CHICAGO (WLS) -- Hundreds of years ago the music of bomba emerged from Puerto Rico's colonial sugar cane plantations.
It's rhythmic beats and story-filled lyrics provided healing for the enslaved people of the island. That healing power still resonates today in Puerto Rico and in the United States, including Chicago.
Considered Puerto Rico's oldest music genre, Bomba fills the walls of the Segundo Ruiz Belvis Cultural Center in the city's Hermosa neighborhood.
"Bomba is kind of our direct heritage from Africa," said Brenda Torres-Figueroa. "I believe that bomba is the most magnificent tool for healing."
Torres-Figueroa is the Director of Education and Programming at SRBCC which is making sure future generations keep the musical tradition alive with a new series of Bomba Labs now through December.
"Bomba is past, present and future. It's an opportunity to re-imagine the future in a community based setting," said Torres-Figueroa. "We have to understand where's it's coming from. It has to be present that this is music and this dance and this singing and this expression of our African ancestors."
Born out of tragedy, Bomba can release an explosion of emotions through its variation of rhythms.
"When I play bomba I feel that it's a tool to kind of release whatever I feel - whether it's happiness or sadness - there's different rhythms that kind of express those feelings and serve as kind of an outlet for the person to kind of relieve themselves which is also the historical context of bomba," said Quincy Raggs. "So it's pretty cool that bomba continues to do the same thing, even in our modern day world that we live in."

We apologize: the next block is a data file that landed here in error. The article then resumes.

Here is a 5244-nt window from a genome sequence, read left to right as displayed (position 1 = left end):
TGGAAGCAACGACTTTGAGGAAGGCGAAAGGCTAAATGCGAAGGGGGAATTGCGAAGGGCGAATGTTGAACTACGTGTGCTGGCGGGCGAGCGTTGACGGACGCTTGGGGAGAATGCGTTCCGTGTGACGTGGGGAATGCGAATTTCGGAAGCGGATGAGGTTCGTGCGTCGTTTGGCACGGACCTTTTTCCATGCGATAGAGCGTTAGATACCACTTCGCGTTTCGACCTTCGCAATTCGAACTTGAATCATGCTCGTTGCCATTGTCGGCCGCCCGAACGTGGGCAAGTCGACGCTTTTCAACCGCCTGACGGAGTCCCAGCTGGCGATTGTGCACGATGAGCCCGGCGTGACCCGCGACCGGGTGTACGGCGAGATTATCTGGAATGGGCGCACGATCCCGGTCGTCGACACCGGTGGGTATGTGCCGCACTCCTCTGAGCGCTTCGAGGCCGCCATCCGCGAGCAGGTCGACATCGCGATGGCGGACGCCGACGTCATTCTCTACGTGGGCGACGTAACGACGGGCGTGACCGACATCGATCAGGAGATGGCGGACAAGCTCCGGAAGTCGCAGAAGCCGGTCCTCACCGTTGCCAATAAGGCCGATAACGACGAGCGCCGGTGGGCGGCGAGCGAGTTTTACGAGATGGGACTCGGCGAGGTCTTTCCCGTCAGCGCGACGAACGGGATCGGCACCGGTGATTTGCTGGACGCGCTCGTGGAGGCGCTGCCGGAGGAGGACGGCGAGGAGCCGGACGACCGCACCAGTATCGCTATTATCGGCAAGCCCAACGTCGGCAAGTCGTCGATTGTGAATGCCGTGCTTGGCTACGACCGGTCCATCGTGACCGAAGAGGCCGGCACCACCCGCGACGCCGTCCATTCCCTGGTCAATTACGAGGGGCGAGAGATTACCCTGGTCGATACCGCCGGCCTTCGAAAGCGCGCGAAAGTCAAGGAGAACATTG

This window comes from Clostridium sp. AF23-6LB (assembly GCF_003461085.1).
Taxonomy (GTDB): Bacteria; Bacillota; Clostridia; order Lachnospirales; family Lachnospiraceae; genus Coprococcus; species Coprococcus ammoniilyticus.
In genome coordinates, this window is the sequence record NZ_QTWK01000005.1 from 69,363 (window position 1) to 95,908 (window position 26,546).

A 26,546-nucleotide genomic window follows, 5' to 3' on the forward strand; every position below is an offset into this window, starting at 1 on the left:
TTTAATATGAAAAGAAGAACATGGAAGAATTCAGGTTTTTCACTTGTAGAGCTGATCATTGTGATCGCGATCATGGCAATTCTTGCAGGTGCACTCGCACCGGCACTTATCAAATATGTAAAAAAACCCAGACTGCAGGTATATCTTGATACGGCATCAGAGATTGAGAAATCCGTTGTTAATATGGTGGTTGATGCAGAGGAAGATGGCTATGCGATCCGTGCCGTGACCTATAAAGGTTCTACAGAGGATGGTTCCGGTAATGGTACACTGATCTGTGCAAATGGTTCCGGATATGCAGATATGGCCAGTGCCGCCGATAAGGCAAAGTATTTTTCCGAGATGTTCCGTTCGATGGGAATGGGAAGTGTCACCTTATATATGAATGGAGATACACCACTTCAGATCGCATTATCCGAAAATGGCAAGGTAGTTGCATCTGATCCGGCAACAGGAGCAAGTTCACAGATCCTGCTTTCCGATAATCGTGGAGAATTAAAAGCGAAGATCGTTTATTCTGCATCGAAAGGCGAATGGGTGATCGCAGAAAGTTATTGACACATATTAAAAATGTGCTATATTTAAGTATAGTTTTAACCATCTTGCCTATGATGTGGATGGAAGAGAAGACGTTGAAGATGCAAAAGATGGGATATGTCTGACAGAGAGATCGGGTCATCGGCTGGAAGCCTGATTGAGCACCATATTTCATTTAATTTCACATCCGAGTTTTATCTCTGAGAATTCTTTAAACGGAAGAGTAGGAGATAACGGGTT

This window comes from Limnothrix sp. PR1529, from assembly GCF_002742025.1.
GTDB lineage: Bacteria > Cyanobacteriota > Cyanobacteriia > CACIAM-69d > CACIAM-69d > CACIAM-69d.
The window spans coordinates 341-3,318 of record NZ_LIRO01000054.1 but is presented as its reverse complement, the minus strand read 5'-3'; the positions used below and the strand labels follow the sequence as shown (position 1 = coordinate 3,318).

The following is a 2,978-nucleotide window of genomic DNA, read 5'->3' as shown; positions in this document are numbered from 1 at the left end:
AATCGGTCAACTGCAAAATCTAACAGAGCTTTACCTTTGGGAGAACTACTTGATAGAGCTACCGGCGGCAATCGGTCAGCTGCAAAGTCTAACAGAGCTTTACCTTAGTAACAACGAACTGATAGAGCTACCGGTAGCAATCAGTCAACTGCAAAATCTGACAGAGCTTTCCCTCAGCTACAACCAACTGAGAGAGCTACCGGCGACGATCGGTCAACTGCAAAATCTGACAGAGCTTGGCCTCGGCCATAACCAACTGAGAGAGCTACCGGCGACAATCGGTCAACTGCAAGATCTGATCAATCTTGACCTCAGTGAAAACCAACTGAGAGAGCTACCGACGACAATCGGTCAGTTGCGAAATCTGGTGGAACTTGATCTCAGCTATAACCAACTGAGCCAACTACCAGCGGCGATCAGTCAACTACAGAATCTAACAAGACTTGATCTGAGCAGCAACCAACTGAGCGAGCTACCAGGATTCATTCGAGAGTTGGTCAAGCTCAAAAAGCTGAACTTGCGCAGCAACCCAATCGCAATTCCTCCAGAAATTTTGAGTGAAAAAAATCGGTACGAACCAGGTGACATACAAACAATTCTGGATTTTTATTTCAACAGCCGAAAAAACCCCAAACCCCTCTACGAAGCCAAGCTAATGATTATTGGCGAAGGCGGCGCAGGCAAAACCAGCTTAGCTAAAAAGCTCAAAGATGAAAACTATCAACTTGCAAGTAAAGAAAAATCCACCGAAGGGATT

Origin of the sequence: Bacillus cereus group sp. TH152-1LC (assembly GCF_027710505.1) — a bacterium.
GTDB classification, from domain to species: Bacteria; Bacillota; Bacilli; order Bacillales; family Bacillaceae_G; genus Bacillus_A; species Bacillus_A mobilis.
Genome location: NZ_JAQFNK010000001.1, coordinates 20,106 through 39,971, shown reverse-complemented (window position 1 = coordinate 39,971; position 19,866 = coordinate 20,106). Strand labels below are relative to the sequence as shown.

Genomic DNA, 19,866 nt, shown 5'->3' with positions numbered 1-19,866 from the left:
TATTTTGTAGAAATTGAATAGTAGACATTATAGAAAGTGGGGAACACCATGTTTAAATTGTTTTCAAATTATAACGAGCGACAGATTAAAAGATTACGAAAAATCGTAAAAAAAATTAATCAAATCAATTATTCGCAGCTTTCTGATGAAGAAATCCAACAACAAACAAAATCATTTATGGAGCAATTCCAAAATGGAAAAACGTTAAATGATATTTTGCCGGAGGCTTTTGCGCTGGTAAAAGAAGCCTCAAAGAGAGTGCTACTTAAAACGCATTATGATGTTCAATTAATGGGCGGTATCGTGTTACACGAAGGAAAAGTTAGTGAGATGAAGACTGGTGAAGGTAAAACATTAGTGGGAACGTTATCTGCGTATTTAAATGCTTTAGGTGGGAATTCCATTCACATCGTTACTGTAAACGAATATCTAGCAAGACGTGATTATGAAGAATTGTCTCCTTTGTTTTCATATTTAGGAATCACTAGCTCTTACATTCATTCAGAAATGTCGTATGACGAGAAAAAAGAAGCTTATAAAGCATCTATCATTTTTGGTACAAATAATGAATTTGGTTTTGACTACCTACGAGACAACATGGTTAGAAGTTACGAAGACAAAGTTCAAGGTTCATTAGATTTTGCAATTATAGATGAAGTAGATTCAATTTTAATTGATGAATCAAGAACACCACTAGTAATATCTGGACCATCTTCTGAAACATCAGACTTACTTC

Raggs said he discovered bomba about 17 years ago. He is now a teaching artist at SRBCC.
"I see myself as a bomba ambassador. I want to give back to the people what bomba has given to me. whether it's teaching dance, drumming or basically I just want people that I feel for bomba," said Raggs.
"It is such a beautiful way of being able to connect with the history, especially when the history is such a dark history to look at," said Taina Ramirez.
Ramirez, 17, has been learning to drum, sing and dance to the music of bomba at SRBCC for the past five years.
"I think for me it's just kind of appreciating my culture and I kind of just close my eyes and I soak it all at times in the middle of it," said Ramirez.